A sordid world of exploitation
He was the favorite in the 1988 Democratic primary. According to observers, he would win comfortably, until the spring of 1987, when the media began looking into his suspected affairs. The candidate denied the allegations, which he described as a dirty Republican strategy, and challenged the press to “Follow me around.”
That’s exactly what they did. The photo of the candidate with his lover quickly made the headlines of all publications, from tabloids to well-respected newspapers. This was the story of Gary Hart, the protagonist of a historic event, a milestone that marked the entrance of private life into political life. Hart withdrew his candidacy a few days later.
A historic event, only because nobody was concerned about the Kennedys’ peccadillos back in the 1960s. But starting in the 1980s, the Republican Party’s strategy consisted of cultivating the support of religious institutions in the Deep South and enshrining their power within the party’s internal structure. Once religious fundamentalism was able to win elections, the moral integrity of a candidate had to be measured by religious standards.
The separation between church and state became weaker. It was the end of privacy even before the age of the internet. Curiously, traditional American Puritanism took on a certain perverseness through this new form of morality. Politicians’ bedrooms became a legitimate topic of public debate.
There were unintended consequences to this, however. According to some, it led to something positive: light being shed on gender dynamics in society in general. Fast forward to 2017, to the current flood of accusations of sexual harassment, abuse, aggression and crimes. Paradoxically, the end of privacy allowed a sordid world of exploitation to be uncovered. The women knew it; now they’re speaking out.
It’s a true epidemic, and not just in politics. It involves celebrities and minors; the worst crime of all is the abuse of minors. It happens in many places, including the workplace, in Hollywood, on TV, in the Alabama judiciary system and on the women’s Olympic gymnastics team, where hundreds of girls were exposed to abuse over the past 20 years, abuse that the gymnastics association itself covered up, as the victims testified.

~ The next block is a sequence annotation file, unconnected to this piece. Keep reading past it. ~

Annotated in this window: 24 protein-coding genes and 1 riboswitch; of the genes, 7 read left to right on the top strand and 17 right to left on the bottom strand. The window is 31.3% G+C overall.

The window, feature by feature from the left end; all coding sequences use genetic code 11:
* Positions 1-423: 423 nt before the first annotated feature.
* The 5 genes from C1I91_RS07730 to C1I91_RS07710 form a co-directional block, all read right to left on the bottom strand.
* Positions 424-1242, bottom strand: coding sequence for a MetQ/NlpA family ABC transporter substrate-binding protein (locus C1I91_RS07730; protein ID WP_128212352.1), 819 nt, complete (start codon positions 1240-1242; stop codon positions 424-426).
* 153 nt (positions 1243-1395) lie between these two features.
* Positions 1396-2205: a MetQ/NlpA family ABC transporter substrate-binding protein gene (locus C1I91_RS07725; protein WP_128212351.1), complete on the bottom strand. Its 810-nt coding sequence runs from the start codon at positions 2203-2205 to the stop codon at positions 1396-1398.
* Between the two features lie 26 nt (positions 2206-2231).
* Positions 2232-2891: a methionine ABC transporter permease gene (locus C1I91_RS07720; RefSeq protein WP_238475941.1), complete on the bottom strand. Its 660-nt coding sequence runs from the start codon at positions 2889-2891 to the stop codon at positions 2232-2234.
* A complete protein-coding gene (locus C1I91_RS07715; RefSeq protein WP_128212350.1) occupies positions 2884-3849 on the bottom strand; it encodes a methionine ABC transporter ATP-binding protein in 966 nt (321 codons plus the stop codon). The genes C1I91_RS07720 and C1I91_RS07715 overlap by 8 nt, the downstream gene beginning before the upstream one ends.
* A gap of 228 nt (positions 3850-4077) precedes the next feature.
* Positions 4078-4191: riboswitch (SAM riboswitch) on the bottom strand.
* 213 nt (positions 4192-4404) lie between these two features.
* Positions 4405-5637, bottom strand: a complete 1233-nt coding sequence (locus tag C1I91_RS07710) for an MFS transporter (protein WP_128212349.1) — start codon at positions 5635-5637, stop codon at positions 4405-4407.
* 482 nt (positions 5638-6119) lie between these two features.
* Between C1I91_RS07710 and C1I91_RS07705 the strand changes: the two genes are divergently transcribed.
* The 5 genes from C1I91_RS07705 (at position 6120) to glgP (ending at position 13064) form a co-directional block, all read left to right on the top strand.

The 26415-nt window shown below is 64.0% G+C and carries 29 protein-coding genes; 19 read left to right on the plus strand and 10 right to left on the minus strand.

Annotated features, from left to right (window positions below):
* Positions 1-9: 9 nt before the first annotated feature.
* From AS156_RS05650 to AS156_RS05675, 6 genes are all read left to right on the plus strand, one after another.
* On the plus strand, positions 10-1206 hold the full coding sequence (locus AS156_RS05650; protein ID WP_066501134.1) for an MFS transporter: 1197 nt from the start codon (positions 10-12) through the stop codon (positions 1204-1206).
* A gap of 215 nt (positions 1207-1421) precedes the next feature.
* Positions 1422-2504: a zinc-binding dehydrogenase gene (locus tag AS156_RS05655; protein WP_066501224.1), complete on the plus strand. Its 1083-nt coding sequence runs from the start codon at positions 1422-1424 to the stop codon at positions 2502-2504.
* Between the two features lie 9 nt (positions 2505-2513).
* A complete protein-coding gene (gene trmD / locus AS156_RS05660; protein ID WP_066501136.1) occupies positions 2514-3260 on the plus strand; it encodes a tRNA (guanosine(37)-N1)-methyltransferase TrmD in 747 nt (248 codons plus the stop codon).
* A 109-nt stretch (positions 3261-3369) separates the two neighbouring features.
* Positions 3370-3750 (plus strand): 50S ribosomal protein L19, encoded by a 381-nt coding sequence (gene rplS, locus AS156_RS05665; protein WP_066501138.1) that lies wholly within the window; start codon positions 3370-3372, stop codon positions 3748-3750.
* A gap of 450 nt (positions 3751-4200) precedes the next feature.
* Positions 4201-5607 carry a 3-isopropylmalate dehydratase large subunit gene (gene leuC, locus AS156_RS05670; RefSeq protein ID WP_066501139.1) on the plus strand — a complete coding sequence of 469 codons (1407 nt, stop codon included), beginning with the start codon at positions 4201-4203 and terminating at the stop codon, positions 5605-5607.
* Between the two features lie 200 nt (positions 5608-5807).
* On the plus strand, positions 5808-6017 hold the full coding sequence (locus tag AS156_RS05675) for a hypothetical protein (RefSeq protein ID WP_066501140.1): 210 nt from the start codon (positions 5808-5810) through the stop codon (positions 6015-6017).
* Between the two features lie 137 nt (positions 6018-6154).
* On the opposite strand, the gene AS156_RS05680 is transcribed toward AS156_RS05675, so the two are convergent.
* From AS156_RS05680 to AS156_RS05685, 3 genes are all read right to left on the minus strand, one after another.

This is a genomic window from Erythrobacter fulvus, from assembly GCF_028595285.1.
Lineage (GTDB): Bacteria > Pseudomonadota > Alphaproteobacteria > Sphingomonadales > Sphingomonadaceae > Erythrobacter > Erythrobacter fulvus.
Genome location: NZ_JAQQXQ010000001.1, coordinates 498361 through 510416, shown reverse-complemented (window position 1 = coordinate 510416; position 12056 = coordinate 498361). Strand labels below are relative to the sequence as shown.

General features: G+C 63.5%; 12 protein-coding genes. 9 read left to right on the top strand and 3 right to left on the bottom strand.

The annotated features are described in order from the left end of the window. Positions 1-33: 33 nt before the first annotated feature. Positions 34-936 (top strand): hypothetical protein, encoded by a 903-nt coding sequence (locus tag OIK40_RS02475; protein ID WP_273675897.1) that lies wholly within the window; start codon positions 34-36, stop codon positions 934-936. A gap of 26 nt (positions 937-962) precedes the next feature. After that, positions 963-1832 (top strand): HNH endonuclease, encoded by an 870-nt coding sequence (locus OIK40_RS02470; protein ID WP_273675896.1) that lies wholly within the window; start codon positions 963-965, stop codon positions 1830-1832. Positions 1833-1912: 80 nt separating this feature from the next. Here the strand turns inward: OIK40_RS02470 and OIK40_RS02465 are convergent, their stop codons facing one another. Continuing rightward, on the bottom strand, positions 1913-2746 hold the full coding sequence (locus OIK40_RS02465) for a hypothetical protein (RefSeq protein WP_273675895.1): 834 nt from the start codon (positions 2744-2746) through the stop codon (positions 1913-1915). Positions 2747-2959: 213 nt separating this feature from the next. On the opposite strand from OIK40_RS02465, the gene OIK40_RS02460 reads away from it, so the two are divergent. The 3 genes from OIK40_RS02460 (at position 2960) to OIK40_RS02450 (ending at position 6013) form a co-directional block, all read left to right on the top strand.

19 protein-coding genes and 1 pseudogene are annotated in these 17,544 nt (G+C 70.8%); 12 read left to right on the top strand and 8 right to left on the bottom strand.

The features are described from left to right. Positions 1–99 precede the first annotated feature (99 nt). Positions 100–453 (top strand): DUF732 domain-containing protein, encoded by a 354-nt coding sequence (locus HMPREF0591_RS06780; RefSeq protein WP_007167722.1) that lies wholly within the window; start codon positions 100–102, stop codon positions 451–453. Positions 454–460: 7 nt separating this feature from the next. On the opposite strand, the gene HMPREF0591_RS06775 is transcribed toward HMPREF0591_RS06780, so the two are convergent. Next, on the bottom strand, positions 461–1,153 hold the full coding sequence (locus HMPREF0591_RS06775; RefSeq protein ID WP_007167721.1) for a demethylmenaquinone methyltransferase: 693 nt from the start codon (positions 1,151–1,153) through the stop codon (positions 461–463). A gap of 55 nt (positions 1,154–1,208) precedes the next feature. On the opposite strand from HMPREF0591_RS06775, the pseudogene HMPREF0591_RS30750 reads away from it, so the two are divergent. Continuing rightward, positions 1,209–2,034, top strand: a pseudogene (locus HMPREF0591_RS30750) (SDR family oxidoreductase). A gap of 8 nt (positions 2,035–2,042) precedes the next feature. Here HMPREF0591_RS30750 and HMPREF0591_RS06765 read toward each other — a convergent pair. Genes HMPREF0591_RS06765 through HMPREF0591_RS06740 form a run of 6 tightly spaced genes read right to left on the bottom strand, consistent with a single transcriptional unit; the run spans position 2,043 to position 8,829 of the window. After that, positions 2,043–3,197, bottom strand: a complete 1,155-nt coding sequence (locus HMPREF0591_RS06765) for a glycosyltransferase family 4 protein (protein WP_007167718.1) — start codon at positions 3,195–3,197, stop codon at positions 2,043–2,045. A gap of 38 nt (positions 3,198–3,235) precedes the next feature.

So arose #MeToo, the social movement that encourages women to speak out. The Spanish equivalent, #YoTambién, is spreading across the Spanish-speaking world and joining #NiUnaMenos (Not One More) in those countries where the killing of women happens all too often.
What’s shockingly common is that all these stories involve a power relationship. That is, sex becomes a kind of currency in a relationship based on domination. Those who abuse do so because they can; in other words, because it establishes relationships that are by definition unequal, in which the powerless lack the institutional resources to defend themselves. It’s exploitation, pure and simple, underscored by the threat of unemployment and humiliation, not to mention physical damage.
The inequality, then, is a fundamental part of the exploitation. And so, as long as it continues, it will be difficult to stop the abuse. The main thesis of feminism is at stake: the oh-so-radical idea that men and women are equal, with the same rights. An idea that seems less radical if one considers that they’ve had the same obligations for a long time.
It’s about equality in several areas. Social rights and equal pay for equal work. Civil rights, marital property rights and reproductive rights. Cultural rights, those which are defined by the perspective of the actor, the woman. And above all, political rights; that is, quotas and representation; sharing power, tying it to womanhood, and making laws accordingly. These are the institutional means of fighting against this kind of exploitation.